Many glass manufacturers have designed specific glasses for specific wine types or varietals, taking in to account different aspects of the individual wine type. While this is wonderful, it is not a necessary purchase for a complete wine tasting. The top producer of these specialized wine glasses is an Austrian crystal company named Riedel (pronounced REE-dle). They are exquisite and expensive.

Cleaning Wine Glasses

When it comes time to clean your glassware, try to avoid using soap. Instead use hot water and rinse thoroughly. Soap can become trapped within the glass release soapy odors the next time you use it. Although you may become quite proficient at identifying various brands of dish soap, this ability and the soapy glasses that taught you will not add to the enjoyment of a good glass of wine.

To summarize, it's important that you find good glassware for your wine tasting experiences, but "good" does not necessarily mean "expensive." Find glassware that you are comfortable with and adequately serves its purpose: presenting wine for your evaluation and enjoyment.

Tips For Serving Wine

You've probably heard many conflicting and complicated instructions throughout the years on the proper way to get wine from the store to your glass. It doesn't have to be that hard. Here are the basics of serving wine, which are all you really need.

Many customs have accompanied wine drinking through the years. None of them are meant to be intimidating or stuffy. They are just practices intended to enhance the enjoyment of wine.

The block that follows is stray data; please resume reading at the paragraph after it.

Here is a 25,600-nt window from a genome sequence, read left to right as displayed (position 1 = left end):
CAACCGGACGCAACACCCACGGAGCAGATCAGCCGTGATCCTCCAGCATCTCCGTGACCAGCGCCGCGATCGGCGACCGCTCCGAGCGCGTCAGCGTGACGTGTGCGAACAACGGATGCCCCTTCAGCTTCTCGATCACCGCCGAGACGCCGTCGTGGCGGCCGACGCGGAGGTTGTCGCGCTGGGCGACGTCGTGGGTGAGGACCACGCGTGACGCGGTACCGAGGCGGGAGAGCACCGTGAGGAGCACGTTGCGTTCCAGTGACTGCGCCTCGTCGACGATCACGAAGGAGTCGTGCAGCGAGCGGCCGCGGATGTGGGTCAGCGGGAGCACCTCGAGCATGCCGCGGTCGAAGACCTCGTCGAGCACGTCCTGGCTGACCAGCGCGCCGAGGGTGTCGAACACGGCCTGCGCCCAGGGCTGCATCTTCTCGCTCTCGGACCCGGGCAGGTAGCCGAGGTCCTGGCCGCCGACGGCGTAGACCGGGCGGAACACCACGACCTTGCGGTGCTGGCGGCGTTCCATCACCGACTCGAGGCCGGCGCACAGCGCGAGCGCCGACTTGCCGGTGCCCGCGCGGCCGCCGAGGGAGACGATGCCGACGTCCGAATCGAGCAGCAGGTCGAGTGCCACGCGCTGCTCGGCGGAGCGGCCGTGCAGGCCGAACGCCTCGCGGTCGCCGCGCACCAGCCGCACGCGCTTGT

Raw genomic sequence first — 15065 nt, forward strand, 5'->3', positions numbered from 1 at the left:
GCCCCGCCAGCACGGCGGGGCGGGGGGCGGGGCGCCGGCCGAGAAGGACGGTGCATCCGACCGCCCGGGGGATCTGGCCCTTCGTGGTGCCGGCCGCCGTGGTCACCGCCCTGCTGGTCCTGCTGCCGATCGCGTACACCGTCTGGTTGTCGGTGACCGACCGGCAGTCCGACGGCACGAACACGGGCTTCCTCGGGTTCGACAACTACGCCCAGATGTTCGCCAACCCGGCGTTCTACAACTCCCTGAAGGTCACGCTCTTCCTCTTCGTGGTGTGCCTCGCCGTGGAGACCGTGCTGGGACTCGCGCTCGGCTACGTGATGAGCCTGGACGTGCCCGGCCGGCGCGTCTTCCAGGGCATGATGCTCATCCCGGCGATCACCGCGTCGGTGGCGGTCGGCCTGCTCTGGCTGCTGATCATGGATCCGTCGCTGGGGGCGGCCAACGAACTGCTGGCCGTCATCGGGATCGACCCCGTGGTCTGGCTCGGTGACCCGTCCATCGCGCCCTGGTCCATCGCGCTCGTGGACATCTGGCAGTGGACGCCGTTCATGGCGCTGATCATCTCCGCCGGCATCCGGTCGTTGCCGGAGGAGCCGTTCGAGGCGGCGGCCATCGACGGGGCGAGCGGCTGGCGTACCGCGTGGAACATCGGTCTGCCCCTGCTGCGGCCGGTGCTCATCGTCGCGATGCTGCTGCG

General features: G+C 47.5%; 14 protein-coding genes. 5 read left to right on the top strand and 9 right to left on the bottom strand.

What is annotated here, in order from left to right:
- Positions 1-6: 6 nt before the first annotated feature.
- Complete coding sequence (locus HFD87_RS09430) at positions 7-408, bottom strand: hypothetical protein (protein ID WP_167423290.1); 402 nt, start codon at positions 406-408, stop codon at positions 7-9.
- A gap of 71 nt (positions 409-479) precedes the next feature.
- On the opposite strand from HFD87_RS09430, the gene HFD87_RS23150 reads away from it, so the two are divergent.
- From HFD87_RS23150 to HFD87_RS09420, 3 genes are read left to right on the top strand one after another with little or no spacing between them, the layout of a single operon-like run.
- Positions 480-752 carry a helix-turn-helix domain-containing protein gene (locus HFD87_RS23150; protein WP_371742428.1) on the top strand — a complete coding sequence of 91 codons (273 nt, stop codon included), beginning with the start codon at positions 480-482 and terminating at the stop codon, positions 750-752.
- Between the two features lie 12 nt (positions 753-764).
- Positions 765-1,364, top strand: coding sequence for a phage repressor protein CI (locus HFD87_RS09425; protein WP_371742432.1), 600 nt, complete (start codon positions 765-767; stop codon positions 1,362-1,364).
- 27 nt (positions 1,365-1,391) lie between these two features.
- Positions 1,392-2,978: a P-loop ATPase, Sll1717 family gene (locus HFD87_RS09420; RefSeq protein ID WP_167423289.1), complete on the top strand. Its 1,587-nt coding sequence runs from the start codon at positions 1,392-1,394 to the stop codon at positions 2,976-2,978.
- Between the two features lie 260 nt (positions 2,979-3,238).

- "White wine with fish and red wine with meat" is more customary than culinary.

- Red wines are served at room temperature, while white wines, roses, and champagnes are served chilled.

- The stronger the food, the stronger the wine. The lighter the food, the lighter the wine.

- Wine loves air, which revives its sleeping flavors. It is recommended to open the bottle about an hour before consumption and let the wine "breathe". This ages it a year or so, and allows its flavors to mellow.

- A bottle of wine has to be handled carefully, with the minimum movement possible. Remember, wine likes to sleep, only to awaken in your mouth.

- Red wine bottles do not need to be cleaned or dusted before opening. They are opened on a hard surface. White wines, rose, and Champagne bottles are opened in ice buckets.

- Red wines corks are sniffed to make sure the wine has not spoiled, which gives the cork an unpleasant smell. It is not necessary to smell white and rose wine corks since the wine was refrigerated and the cork will not smell.

Ideal Serving Temperatures For Serving Wine

On the subject of temperature - you may have heard that red wine should be served at room temperature and that white wine should be slightly chilled before serving. These recommendations originated at a time when "room temperature" was lower than is typical today.

Full-bodied and tannic red wines are best enjoyed at not more than 64'F (18'C) and clarets, Pinot Noirs (including burgundies), and then the modern reds - soft, light, fruity and relatively tannin-free for drinking young, at progressively cooler temperatures - down to about 54'F (12'C).

White wines are ideally served between 43'F (6'C) to 52'F (11'C). Red wine or white wine, err on the cool side as they will warm quickly on the table and in the glass.

Submitted by:

Jennifer de Jong

Jennifer de Jong is a long time wine drinker, enjoyer of wine, and non-wine-snob. She is the founder of Vino Vixenz. A snob-free zone to learn wine tasting.




Copyright © 1995 - Photius Coutsoukis (All Rights Reserved).